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The Future of Concentrator PV

Tue, 09/20/2011 - 2:23pm
Philip PietersSome of you may know the spectacular sight of solar farms in desert areas with hundreds of specialized PV panels that turn to the sun just like sunflowers do. These are concentrator PV panels: high-efficiency solar panels consisting of very small solar cells (typically only 1cm²) with integrated lens system to focus the sun on this small piece of high-tech PV technology. It’s an expensive piece of technology though, mainly because of the materials used. Concentrator PV cells consist typically of Ge, InGaP and GaAs, monolithically grown on top of each other. Each material covers a specific piece of the spectrum.

But while this multiple junction principle is the strength of the concentrator cell (the whole covers the major part of the spectrum of the sun light), it’s also a weakness. During a day the light conditions vary – for example at sunrise, sunset, a cloudy passes by – and in such circumstances one of the stacked layers will not work optimally and become a resistive burden for the others. The global efficiency of the concentrator cell will consequently drop. To minimize these effects, concentrator PV is currently limited to areas on earth where sun conditions are as stable as possible, e.g. in desert areas. But even for these regions spectral variations reduce the yearly energy output.
What if we could make concentrator PV less dependent on these fluctuations in the spectrum? Not only would their yearly output would increase in desert areas, they would also become economically viable in Southern Europe, California etc.

The solution came when scientists mechanically stacked the GaAs, InGaP and Ge layers instead of growing them monolithically on top of each other. In this way the layers (solar cell junctions) don’t need to be connected in series anymore, and because of the mechanically stacking the contacts of each cell can be coupled out separately. In this way the less performing cell in the stack does anymore not limit the current generation in the other cells. Simulations show that (e.g. in Las Vegas weather conditions) up to 20 percent more electricity generation over a year time may be possible.

With this new concept, it also becomes possible to rethink the material stack. In today’s triple junction monolithical stacks the spectral coverage is not optimal. The materials (GaAs, InGaP and Ge) were chosen because of the possibility to grow the layers on top of each other. Compromises were worked out to fit the crystal lattices of the materials. But when the layers are separated, it becomes possible to optimize them individually to cover a larger part of the sunlight’s spectrum with less overlapping between the layers. Again, this would mean an increase in overall efficiency for concentrator PV. One could even think of developing and combining cells of completely different materials in the future, further optimizing spectral coverage.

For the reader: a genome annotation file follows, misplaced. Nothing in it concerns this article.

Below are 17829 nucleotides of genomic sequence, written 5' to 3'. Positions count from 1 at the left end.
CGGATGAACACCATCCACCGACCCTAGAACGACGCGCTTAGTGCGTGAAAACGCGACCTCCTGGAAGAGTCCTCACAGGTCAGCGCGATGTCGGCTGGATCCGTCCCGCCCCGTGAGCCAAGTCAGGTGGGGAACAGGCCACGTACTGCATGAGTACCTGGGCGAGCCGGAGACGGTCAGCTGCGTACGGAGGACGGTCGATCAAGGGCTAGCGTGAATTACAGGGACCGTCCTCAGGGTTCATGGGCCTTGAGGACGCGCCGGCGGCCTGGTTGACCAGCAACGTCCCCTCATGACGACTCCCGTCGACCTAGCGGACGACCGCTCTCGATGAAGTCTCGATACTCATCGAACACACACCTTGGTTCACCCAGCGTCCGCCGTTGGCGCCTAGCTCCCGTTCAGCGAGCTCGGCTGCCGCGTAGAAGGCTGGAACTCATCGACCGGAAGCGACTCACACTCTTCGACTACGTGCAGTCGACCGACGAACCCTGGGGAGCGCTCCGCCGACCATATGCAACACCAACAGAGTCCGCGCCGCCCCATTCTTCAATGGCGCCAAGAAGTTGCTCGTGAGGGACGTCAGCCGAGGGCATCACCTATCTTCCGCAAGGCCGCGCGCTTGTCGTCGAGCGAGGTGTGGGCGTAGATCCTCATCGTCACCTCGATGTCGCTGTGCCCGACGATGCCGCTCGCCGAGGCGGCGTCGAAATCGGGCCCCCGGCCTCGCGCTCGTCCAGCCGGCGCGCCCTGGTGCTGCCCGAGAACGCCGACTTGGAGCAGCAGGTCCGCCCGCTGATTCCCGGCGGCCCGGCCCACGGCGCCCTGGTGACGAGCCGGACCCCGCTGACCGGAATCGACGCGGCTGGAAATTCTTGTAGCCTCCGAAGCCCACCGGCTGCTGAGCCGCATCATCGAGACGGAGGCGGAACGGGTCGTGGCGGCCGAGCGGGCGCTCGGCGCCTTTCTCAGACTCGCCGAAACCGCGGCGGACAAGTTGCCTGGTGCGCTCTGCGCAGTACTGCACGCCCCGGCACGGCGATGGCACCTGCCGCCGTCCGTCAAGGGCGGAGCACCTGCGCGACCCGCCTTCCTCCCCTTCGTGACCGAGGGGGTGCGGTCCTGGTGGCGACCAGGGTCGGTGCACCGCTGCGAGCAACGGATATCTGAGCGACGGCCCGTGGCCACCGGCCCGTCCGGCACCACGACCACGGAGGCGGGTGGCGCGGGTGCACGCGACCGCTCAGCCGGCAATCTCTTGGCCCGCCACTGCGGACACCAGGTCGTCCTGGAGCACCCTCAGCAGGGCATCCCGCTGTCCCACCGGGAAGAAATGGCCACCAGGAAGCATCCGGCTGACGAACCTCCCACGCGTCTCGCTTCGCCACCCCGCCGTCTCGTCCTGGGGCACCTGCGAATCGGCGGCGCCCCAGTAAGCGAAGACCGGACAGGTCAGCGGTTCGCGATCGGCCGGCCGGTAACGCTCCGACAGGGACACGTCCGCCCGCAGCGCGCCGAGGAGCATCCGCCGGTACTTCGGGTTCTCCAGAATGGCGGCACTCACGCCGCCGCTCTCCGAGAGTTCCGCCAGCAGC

This alternative concept for concentrator PV and the excellent results open the door towards the next-generation concentrator panels. If the industry wants to take on the challenge to adopt the technology and complete it with the appropriate optics, a broader application of concentrator PV will become possible. For example it could be used in sunny areas to set up small energy plants where a significant amount of energy can be generated on a small footprint. Or maybe you can even put it in your garden along with some beautiful sun flowers.

Philip Pieters, PhD, business development director Energy, imec (www.imec.be)
Philip Pieters received a masters degree and Ph. D. in electrical engineering from the Katholieke Universiteit Leuven in Leuven, Belgium. He joined imec in 1994 doing pioneering R&D work for innovative heterogeneous integration and RF-SIP technologies. Today, he is business development director Energy, creating the bridge between imec’s hightech research on PV technologies and the market needs.

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